It’s no secret to the Ole Miss Rebels just how stacked the SEC West is likely to be this fall.

Despite entering 2014 with the conference’s most experienced starting quarterback (Bo Wallace and his 26 career starts), the Rebels still face a daunting schedule loaded with divisional opponents.

To clarify, every West team will have to play every other West team, thus Ole Miss does not have it harder than any other team in that regard. But with a schedule that includes games against Alabama, A&M, LSU and Auburn within a five-week span, it will be critical the Rebels take advantage of their six games outside the West if they wish to make any noise in the weekly polls.

Let’s break down those six games:

  • Boise State, neutral site (Atlanta), Aug. 28: In typical Boise State fashion, the Broncos scheduled a prominent non-conference opponent to validate themselves before regressing into the abyss of whatever conference they plays in nowadays. Still, this won’t be a cake-walk for the Rebels. Boise returns fifth-year senior Grant Hedrick under center, its leading rusher from a year ago in Jay Ajayi (coming off 1,400 yards and 18 touchdowns) and its leading receiver from 2013 in Matt Miller (1,100 yards, 12 touchdowns). Former coach Chris Pederson may be gone to Washington, but many of his star-studded recruiting classes still stack the Broncos’ starting lineup, and while Ole Miss has the more talented team it cannot sleep on this opponent.
  • Vanderbilt, away, Sept. 6: The Rebels won’t get an opportunity to rest after playing a difficult Boise State team in the season opener on a neutral field. Vanderbilt and new coach Derek Mason, however, will open the season against Temple, and should be fresh on its home field when Ole Miss arrives. Vanderbilt is not known for raucous crowds in Nashville, but the Vandy faithful may make an exception for Mason’s first SEC contest. This game was an instant classic a year ago, and these two cross-division rivals are plenty familiar with one another. That said, Vanderbilt still has not named an opening day starter at quarterback, and the turmoil at that position should give Wallace and the Rebels a leg up.
  • Louisiana-Lafayette, home, Sept. 13: In addition to having one of the greatest nicknames in Division I, the Ragin’ Cajuns are coming off a nine-win season capped by a 24-21 bowl victory over Tulane in December. Much like Boise but to a lesser degree, this is a very competent non-conference opponent whose true potential is tough to determine while it plays a non-power conference schedule. Ole Miss cannot afford to lose this game, and allowing a successful mid-major the opportunity to hang around in the second half of a game in September is a recipe for disaster. Look for Ole Miss to establish itself early in this game to eliminate any threat of an upset.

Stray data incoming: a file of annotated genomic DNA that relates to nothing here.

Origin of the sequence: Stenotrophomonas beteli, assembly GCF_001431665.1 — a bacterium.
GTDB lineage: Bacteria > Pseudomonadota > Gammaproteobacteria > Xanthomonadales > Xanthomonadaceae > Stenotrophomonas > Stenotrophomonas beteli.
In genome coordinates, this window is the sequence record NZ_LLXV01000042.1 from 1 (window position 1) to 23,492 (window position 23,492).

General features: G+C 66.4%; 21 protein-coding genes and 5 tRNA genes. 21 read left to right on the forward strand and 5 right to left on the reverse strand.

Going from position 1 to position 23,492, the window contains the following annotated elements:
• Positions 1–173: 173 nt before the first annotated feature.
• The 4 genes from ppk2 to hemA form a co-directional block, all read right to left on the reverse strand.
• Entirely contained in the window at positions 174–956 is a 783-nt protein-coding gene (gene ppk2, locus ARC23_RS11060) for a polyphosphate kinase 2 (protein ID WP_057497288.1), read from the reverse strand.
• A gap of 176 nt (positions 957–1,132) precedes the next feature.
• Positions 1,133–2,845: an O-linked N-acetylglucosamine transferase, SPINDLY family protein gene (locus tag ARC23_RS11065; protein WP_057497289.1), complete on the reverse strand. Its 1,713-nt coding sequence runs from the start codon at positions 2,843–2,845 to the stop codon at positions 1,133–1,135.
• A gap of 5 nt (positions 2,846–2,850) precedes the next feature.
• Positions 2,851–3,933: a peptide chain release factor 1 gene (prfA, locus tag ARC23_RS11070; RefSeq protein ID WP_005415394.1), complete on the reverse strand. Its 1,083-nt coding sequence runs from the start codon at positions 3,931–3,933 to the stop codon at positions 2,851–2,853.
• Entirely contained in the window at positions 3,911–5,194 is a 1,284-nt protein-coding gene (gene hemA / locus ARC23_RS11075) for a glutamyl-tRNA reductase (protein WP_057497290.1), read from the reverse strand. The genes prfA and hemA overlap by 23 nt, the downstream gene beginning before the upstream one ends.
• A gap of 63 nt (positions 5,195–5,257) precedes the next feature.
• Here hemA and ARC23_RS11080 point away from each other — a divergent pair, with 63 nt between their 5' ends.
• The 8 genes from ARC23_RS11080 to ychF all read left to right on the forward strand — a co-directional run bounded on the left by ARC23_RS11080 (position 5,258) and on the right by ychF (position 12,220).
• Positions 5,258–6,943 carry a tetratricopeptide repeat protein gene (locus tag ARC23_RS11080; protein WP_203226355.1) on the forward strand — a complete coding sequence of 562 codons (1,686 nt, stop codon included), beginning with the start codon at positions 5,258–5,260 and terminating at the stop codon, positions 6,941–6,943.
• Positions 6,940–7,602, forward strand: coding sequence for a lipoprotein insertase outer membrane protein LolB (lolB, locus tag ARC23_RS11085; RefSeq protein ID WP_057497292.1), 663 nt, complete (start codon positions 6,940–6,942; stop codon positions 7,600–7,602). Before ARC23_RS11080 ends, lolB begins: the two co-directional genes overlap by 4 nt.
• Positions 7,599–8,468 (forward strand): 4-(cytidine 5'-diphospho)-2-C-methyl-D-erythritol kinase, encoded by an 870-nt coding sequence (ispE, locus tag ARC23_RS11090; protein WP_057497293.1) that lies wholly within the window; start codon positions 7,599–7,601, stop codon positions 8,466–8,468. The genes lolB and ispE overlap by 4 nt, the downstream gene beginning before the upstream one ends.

• Memphis, home, Sept. 27: Fans in the Memphis-Oxford area are rejoicing over the return of this non-conference rivalry. And while the atmosphere should be fun, the game itself likely won’t be, especially if you’re a Tigers fan. Memphis won just three games last season and just one in the American Athletic Conference. You’ll notice Ole Miss also gets an extra week to rest up and prepare for this smackdown. Need I say more, Rebels fans? This one ought to be over early.
  • Tennessee, home, October 18: Remember that grueling four games in five weeks stretch I mentioned earlier? This is the fifth game in that stretch, coming after a ‘Bama-A&M back-to-back and right before a pair of games against LSU and Auburn. Tennessee, meanwhile, takes on Chattanooga the week before traveling to Oxford, proving this game is as much about the two teams at hand as it is about when it falls in each team’s schedule. Vols’ coach Butch Jones continues to built the program back up from where Lane Kiffin and Derek Dooley left it, and this game against what should be a battered Ole Miss squad could be a statement game for Tennessee. The Justin Worley-Nathan Peterman quarterback competition wages on, but if Jones and company can find any rhythm on offense this season this could be a dangerous game for the Rebels.
  • Presbyterian, home, Nov. 8: Most SEC teams like to sneak an FCS opponent somewhere on their schedules each year, and by “sneak” I mean “compensate handsomely to take a road trip and get smacked around by grown men.” For Ole Miss, that team in 2014 is the Presbyterian Blue Hose (that’s really their name). This game is all about avoiding injuries and staying sharp for the final two weeks of the regular season. Sure we can talk about the Appalachian State’s of years past and how “there’s a reason they actually play the games,” but nothing short of a miracle will cost Ole Miss an easy victory in its final non-conference game of the season.

So there you have it – three near-certain victories, one daring neutral site showdown, one budding cross-division rivalry and one game against an emerging program during the toughest month of the season.

Ole Miss could feasibly breeze through these games with a perfect 6-0 record, and it will likely have to if it wants any chance at a 10-win season or better. But the Rebels could also falter to a 3-3 record against non-West opponents, which would likely cost the team any chance at winning more than seven games.

The West is certain to be a gauntlet, but unless Ole Miss can take care of business against teams like Boise, Vandy and Tennessee, this team has no chance at reaching its ceiling.